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The Ram House

A Grade II Listed Building in Hawkhurst, Kent

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Latitude: 51.0281 / 51°1'41"N

Longitude: 0.5061 / 0°30'21"E

OS Eastings: 575832

OS Northings: 128400

OS Grid: TQ758284

Mapcode National: GBR PV3.GRH

Mapcode Global: FRA C6YD.GZ8

Plus Code: 9F322GH4+6C

Entry Name: The Ram House

Listing Date: 17 February 2005

Grade: II

Source: Historic England

Source ID: 1391307

English Heritage Legacy ID: 491759

Location: Hawkhurst, Tunbridge Wells, Kent, TN18

County: Kent

Civil Parish: Hawkhurst

Traditional County: Kent

Lieutenancy Area (Ceremonial County): Kent

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Listing Text


1351/0/10014 HASTINGS ROAD
The Ram House

Hydraulic ram house. Circa 1855, built for Col. Edward Lloyd who owned the Lillesden estate to provide the estate water supply.
EXTERIOR: Small square red brick building in English bond with an elaborate cornice comprising a decoration of black bricks with dogtooth band below and pyramidal slate roof which has been partially covered over by corrugated iron sheeting in the later C20. One side has a round-headed arched doorcase with stone keystone and impost blocks, rubbed brick voussoirs and original double ledged door. The other sides have round-headed arched windows, also with stone keystones and impost blocks and most of the wooden multipane frames survive.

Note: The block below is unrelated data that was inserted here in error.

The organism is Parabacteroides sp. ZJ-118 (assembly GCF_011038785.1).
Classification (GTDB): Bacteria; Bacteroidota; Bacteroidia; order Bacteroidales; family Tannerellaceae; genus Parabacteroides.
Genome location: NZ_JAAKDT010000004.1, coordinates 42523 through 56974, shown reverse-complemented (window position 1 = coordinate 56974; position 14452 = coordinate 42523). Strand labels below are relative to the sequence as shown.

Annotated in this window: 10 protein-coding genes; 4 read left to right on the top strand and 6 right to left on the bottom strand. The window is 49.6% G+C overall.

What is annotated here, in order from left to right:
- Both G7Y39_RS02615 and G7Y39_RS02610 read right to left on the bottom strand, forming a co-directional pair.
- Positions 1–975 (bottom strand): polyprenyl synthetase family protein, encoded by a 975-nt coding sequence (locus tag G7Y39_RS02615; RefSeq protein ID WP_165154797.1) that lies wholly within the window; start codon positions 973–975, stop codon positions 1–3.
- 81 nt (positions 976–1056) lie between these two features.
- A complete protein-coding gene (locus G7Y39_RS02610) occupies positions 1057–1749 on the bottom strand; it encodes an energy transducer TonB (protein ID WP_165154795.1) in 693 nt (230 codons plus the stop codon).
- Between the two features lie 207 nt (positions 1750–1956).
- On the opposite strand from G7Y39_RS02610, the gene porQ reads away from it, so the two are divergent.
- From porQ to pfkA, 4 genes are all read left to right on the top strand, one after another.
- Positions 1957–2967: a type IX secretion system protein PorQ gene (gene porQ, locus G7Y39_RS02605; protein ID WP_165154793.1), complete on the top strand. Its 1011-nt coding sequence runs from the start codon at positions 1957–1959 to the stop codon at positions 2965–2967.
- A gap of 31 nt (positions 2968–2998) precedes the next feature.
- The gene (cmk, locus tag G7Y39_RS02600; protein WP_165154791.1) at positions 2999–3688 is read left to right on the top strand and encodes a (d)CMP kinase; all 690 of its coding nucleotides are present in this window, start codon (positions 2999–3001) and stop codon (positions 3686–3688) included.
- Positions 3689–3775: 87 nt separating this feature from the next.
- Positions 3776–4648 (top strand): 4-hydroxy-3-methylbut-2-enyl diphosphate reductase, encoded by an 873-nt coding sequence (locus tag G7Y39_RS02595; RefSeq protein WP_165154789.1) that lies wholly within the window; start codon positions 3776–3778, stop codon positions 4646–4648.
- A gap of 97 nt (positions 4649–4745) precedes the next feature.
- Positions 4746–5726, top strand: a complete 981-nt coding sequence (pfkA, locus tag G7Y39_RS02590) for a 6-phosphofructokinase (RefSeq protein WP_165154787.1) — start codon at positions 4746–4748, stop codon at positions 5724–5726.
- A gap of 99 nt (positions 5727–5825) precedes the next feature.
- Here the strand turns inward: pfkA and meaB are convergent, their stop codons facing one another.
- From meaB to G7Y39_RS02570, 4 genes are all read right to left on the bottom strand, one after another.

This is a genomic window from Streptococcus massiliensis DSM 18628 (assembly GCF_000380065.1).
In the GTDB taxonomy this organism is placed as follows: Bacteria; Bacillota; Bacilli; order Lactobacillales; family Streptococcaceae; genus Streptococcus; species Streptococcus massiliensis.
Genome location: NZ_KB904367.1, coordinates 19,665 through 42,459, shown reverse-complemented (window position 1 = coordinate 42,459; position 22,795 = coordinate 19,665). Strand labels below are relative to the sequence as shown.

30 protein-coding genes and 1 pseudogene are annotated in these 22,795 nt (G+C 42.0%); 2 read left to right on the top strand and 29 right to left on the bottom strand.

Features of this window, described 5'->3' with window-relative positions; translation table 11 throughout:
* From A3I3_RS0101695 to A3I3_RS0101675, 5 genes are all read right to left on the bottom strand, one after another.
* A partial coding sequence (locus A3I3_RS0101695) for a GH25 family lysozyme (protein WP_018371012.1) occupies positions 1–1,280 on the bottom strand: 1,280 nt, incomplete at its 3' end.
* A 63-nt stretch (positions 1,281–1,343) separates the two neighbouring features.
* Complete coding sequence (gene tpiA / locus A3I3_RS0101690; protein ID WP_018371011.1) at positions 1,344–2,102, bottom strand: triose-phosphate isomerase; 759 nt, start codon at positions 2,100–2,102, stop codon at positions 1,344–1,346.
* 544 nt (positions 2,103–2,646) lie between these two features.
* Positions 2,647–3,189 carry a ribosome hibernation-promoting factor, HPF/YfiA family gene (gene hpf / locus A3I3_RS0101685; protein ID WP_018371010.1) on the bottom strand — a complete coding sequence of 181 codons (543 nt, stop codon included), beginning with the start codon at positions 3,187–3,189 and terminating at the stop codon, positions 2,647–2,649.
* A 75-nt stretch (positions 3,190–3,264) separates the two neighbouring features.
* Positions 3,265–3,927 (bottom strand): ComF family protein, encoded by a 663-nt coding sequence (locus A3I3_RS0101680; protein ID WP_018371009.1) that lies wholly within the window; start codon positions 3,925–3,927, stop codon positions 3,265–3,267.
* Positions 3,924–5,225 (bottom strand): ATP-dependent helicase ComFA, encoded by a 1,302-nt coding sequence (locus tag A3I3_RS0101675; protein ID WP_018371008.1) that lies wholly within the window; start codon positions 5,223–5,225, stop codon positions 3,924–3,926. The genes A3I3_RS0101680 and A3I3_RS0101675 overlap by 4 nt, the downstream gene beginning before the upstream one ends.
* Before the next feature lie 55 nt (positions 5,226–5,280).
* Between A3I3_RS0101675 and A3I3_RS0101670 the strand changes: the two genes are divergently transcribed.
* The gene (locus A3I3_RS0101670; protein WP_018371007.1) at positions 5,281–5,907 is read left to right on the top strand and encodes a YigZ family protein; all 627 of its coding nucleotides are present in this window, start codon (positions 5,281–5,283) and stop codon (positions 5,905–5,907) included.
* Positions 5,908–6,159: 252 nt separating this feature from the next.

INTERIOR: Machinery no longer extant.
HISTORY: The ram house is thought to be of the same date as the main house (1855) and is shown on the First Edition 25 inch OS map printed in 1870. From this building water was pumped using the force of a spring by a hydraulic ram to the water tower situated some distance north of the main house and then descended by gravitation to the house and stables. The hydraulic ram may have been replaced by a steam pump at a later date. Sales particulars of 1913 for Lillesden (in the event the property was not sold until 1926) show that although mains water was laid on from about 1900 the estate supply was still being used in 1913.

A very early example of a hydraulic ram house to a private estate, an extremely rare building type, built in matching style to the main house and water tower with which it is functionally related.

This text is from the original listing, and may not necessarily reflect the current setting of the building.

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